Publicador de contenidos
Back to 19_03_03_ECO_soledad_opi
Antonio Moreno Ibáñez, Professor of Economics, School . D. at Economics, Columbia University
The economic cost of loneliness
According to the World Economic Forum, the current level of global loneliness is one of the three major threats to Economics in 2019 - the other two being extreme weather and global economic vulnerabilities. As a button for sample, one of the sessions organized at the global meetings in Davos this past January carried degree scroll: "Loneliness: an epidemic?"
Some of the World Economic Forum's data data on the incidence of loneliness are, precisely, bleak: in Paris, 50% of the population lives alone, while in Stockholm it is 60%. In the United Kingdom, the proportion of people living alone has doubled since 1960 to 31%. What's more, half of people over 75 in the UK live alone, and many of them have not spoken to a relative or friend in over a month. In the US, the issue of very close friends fell from 3 to 2 between 1985 and 2004, and the issue of people with no real friends tripled in this interval to become the most common friend status.
The economic costs of loneliness are enormous. In the UK, it is estimated that, for elderly people, loneliness increases healthcare costs by £6,000 per elderly person. Loneliness also increases the risk of depression and mental illness - these illnesses had a global impact of 2.5 trillion US (billions in Europe) dollars in 2010. Loneliness is estimated to be as toxic as smoking about 15 cigarettes a day.
So pressing is status in the UK, that a Ministry dedicated exclusively to loneliness - the Ministry of Loneliness - has been created to deal with such a real and costly problem. The status of despair at loneliness among some elderly Japanese has reached such an extent that they deliberately commit petty theft in order to be arrested and thus lead "a better life" in prison, where they can at last enjoy other people to talk to and socialize with.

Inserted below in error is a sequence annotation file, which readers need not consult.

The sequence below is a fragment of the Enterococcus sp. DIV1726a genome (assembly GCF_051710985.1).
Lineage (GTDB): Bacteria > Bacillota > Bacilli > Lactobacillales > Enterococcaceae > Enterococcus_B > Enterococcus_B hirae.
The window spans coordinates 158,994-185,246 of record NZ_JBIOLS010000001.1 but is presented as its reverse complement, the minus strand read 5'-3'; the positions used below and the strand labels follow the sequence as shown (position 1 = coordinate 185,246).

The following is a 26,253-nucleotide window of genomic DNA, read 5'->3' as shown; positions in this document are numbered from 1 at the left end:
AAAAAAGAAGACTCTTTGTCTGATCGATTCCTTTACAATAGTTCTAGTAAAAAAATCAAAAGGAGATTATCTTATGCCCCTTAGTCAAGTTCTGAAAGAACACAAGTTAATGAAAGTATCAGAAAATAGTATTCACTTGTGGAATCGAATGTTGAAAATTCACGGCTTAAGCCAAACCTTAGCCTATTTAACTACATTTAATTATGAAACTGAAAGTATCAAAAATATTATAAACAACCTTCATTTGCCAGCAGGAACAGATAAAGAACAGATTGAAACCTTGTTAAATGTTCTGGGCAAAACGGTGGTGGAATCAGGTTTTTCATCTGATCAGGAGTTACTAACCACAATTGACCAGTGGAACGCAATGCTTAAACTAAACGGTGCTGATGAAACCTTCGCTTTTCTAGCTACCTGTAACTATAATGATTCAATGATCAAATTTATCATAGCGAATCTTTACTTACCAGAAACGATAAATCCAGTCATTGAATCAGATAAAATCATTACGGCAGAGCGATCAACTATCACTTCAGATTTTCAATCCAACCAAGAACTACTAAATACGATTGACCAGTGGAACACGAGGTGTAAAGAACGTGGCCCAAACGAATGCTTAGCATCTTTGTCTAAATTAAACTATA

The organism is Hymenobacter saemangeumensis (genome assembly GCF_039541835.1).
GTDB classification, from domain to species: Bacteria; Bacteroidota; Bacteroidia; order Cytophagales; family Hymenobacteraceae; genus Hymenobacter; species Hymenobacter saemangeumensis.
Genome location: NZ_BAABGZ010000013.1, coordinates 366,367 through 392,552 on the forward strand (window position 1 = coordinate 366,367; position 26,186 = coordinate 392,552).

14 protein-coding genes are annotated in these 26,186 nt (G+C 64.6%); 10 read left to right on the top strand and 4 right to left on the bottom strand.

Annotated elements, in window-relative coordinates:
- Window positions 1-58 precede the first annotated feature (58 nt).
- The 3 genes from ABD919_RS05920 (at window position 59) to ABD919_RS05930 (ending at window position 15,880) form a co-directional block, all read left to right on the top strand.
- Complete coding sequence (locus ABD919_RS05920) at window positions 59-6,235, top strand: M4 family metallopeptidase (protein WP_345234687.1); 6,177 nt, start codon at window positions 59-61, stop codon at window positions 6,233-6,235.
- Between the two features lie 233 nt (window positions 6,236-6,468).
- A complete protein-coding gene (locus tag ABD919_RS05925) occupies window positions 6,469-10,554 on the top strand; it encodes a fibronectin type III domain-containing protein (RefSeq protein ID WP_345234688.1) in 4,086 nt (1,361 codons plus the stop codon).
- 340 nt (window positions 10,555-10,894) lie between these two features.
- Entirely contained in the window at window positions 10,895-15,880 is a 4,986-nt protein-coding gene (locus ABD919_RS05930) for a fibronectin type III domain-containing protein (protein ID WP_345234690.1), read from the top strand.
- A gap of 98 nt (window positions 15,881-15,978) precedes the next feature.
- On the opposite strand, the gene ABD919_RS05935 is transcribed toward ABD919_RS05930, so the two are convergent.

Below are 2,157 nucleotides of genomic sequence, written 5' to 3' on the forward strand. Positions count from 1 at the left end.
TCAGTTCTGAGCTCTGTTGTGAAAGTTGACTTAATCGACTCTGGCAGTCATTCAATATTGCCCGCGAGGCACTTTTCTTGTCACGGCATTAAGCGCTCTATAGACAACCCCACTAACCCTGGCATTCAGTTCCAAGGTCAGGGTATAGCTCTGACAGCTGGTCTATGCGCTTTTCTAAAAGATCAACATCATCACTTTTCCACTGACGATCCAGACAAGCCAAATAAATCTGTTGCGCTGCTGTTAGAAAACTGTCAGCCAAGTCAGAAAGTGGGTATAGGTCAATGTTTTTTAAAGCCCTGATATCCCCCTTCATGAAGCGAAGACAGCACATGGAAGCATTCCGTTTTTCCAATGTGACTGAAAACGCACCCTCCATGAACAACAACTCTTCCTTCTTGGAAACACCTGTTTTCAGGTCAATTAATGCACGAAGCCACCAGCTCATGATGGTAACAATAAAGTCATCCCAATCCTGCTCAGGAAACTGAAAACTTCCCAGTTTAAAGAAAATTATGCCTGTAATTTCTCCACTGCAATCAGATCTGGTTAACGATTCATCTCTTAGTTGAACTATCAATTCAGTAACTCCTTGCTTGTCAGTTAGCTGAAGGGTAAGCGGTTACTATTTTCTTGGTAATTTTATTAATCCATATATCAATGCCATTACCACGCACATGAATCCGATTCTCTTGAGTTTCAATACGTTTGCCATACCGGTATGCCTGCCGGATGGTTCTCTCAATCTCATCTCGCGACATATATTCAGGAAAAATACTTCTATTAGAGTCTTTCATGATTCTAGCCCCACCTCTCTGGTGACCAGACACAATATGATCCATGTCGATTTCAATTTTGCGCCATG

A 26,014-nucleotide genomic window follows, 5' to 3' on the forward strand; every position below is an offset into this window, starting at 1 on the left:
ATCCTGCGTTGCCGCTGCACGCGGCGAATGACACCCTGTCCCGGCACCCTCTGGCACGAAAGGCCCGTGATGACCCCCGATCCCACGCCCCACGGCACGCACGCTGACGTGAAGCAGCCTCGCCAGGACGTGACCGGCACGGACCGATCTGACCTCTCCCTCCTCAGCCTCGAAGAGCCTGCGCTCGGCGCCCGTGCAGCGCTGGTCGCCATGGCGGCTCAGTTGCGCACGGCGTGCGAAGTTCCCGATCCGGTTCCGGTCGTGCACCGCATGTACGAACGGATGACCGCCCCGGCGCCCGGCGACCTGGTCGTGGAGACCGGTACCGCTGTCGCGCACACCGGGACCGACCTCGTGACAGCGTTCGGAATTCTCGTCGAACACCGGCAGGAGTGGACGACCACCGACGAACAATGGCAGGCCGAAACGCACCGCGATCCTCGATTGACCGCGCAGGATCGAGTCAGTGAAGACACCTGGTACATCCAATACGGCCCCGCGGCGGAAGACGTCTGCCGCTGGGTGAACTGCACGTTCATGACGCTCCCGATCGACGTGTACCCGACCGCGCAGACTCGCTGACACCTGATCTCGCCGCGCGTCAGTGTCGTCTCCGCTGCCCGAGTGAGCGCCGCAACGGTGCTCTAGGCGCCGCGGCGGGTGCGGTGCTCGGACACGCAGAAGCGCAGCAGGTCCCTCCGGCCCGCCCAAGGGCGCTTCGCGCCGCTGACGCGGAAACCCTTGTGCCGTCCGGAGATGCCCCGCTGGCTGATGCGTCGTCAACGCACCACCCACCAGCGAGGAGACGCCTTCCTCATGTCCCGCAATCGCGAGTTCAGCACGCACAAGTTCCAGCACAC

What has been said so far should raise many relevant questions and debates. One that surely crosses our minds is the following: how did we get to this epidemic? Certainly the reigning individualism emerges as a clear candidate . Likewise, it seems reasonable to affirm that two allies of individualism and lack of coexistence are the excessive issue hours of work suffered by many people, and the massive use of new unipersonal technologies -the worldwide average staff is 24 hours a week on the Internet-.
The remedy to this secular trend of loneliness is not simple, as it implies a change in lifestyle and way of thinking, something like a social catharsis. In fact, the best antidotes to loneliness are family and friendship, and these are not built overnight, nor are they generated by social engineering. That said, resource to public and business policies can help in terms of work-life balance and family stability. Moreover, the use of technology could facilitate reduced work conference or work from home, allowing more time to be spent with loved ones. More important than the direct impact generated by these policies is the culture they generate in civil society, the true driving force of society.
For when people or institutions transmit a lifestyle in which coexistence is cultivated, and where spaces of friendship and union are generated, more social resources are generated against loneliness. Social wealth is generated and, as a consequence, economic costs are reduced.
We have all felt the burden of loneliness at least at some point. And it is natural to feel compassion for people, more or less close to us, who are lonely and lacking in companionship, appreciation and affection. It is the human response to such existential fragility. What was perhaps not so clearly glimpsed is this additional reason to fight against loneliness: the great economic cost it constitutes. This motive, surely less profound than the human degradation that loneliness implies, should nevertheless make us reflect with a view to building a more sustainable Economics .